How Tim Hatley Made Back to the Future's DeLorean Drive 88 Miles Per Hour On Stage | Playbill

Special Features How Tim Hatley Made Back to the Future's DeLorean Drive 88 Miles Per Hour On Stage

The two-time Tony-winning designer created a near-perfect replica of the iconic '80s car.

Tim Hatley Heather Gershonowitz

From Little Shop of Horrors’ Audrey II, to The Phantom of the Opera’s chandelier, to Miss Saigon’s helicopter, Broadway is no stranger to shows built around a very special, high-tech prop. And now, there’s a new face in town: Back to the Future’s time-travelling DeLorean.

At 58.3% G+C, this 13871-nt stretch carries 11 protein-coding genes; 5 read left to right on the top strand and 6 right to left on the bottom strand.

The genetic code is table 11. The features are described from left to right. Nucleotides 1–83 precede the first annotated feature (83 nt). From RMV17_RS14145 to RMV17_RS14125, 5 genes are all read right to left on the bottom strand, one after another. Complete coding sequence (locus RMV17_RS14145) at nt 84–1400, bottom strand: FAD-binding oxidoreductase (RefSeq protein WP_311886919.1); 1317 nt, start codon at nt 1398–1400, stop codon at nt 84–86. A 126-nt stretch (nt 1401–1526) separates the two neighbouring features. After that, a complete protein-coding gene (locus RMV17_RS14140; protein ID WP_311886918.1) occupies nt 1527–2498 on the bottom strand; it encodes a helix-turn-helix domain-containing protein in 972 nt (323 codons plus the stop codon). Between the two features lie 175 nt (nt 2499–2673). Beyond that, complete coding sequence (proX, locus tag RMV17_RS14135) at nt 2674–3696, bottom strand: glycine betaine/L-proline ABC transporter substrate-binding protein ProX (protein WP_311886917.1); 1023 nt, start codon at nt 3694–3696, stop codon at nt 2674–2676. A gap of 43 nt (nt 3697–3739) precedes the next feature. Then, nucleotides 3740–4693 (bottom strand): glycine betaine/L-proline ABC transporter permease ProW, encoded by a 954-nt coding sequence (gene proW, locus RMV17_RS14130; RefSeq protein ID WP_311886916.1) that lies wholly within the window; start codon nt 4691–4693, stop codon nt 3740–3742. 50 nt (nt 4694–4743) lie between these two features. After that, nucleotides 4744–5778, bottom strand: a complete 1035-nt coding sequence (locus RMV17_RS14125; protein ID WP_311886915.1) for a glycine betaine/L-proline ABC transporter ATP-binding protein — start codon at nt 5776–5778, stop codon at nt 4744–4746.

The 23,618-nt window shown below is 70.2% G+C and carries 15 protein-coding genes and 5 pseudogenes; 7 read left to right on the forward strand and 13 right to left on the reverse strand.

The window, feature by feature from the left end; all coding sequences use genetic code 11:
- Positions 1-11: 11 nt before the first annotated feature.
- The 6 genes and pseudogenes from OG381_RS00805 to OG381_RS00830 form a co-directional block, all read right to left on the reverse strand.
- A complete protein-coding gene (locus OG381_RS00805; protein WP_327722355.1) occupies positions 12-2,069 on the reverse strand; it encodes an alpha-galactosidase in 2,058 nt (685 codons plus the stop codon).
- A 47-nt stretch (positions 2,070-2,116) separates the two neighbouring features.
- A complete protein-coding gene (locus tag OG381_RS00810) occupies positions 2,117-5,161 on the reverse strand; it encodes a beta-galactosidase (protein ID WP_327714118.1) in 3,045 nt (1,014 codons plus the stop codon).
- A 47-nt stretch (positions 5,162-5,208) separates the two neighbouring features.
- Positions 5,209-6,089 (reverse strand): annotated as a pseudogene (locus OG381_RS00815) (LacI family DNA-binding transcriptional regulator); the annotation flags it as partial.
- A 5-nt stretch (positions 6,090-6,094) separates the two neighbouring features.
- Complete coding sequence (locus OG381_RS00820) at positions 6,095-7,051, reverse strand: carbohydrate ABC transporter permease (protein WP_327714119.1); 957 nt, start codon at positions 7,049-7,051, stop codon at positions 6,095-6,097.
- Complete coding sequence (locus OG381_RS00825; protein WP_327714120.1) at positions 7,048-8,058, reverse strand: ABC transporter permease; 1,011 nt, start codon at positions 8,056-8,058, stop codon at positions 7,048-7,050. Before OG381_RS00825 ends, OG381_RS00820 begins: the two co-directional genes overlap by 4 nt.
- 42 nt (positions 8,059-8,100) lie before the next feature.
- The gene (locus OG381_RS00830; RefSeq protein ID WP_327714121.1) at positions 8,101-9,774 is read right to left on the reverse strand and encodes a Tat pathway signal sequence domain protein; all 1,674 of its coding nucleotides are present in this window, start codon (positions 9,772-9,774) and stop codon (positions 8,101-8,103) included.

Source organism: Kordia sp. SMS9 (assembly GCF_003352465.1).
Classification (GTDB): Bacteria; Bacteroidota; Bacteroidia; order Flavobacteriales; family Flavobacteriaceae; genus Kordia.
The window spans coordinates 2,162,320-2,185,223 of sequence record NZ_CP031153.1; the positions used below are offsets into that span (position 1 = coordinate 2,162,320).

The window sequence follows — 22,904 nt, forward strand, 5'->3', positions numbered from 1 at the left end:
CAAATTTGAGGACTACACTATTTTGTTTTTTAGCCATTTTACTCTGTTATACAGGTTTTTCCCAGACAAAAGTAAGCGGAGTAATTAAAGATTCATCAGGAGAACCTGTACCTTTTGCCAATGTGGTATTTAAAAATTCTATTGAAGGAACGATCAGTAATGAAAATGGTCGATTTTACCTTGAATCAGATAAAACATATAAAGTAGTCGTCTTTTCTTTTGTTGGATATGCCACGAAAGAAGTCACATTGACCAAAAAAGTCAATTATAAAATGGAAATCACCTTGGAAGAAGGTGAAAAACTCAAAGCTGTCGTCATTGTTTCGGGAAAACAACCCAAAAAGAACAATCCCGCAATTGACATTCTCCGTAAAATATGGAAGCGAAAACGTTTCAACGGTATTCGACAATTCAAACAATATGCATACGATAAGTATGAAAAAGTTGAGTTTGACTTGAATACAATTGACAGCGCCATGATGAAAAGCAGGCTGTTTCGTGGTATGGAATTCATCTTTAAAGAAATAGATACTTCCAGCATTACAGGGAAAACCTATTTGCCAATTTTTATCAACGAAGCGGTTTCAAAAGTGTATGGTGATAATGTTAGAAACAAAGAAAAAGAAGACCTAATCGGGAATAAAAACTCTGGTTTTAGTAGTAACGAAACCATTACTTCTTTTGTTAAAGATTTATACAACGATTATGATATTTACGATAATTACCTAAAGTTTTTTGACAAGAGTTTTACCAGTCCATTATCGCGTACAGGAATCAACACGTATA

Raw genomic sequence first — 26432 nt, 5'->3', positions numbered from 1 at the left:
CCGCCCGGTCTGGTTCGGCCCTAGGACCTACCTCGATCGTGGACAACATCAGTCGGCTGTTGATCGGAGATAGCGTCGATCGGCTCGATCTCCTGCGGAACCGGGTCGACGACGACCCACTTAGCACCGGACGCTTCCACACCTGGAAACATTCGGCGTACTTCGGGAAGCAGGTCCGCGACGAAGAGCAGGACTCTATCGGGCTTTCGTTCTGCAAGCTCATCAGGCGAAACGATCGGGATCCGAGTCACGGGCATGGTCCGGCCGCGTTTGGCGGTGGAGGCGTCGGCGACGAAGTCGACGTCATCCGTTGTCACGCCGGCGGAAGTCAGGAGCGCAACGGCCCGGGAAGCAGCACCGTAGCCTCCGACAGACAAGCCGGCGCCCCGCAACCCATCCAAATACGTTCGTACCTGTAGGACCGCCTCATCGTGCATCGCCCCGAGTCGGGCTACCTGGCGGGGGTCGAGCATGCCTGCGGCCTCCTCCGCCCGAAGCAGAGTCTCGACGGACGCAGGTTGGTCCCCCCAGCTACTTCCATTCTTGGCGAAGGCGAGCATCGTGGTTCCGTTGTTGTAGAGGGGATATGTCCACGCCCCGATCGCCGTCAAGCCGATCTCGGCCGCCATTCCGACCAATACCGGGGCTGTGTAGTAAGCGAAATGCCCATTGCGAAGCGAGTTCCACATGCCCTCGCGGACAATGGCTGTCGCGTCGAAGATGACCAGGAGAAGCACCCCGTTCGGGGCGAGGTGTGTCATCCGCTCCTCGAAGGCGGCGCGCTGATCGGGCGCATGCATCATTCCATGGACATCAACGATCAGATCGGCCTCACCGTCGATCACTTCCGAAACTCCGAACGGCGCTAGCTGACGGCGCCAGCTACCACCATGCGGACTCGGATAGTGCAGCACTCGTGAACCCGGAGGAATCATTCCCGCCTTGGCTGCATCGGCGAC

Yes, you heard right. The beloved film franchise’s first entry has become a stage musical that opened August 3 at the Winter Garden Theatre following a 2023 Olivier-winning West End debut.

Bringing the fan favorite film to the stage was a tall order, especially the all-important DeLorean that is the center of much of the story’s action. Of the many things theatre does well, fast action scenes are not one of them—and Back to the Future has several. How do you show a car reaching the all-important 88 miles per hour required for time travel when you only have the width of a Broadway stage?

Enter three-time Tony winner Tim Hatley who, along with designing the musical’s sets and costumes, led the team that created the stage show’s DeLorean. First things first. You won’t see a real DeLorean onstage. But that doesn’t mean Hatley has gone fully rogue—the gull-wing doors are intact, as is that iconic body design.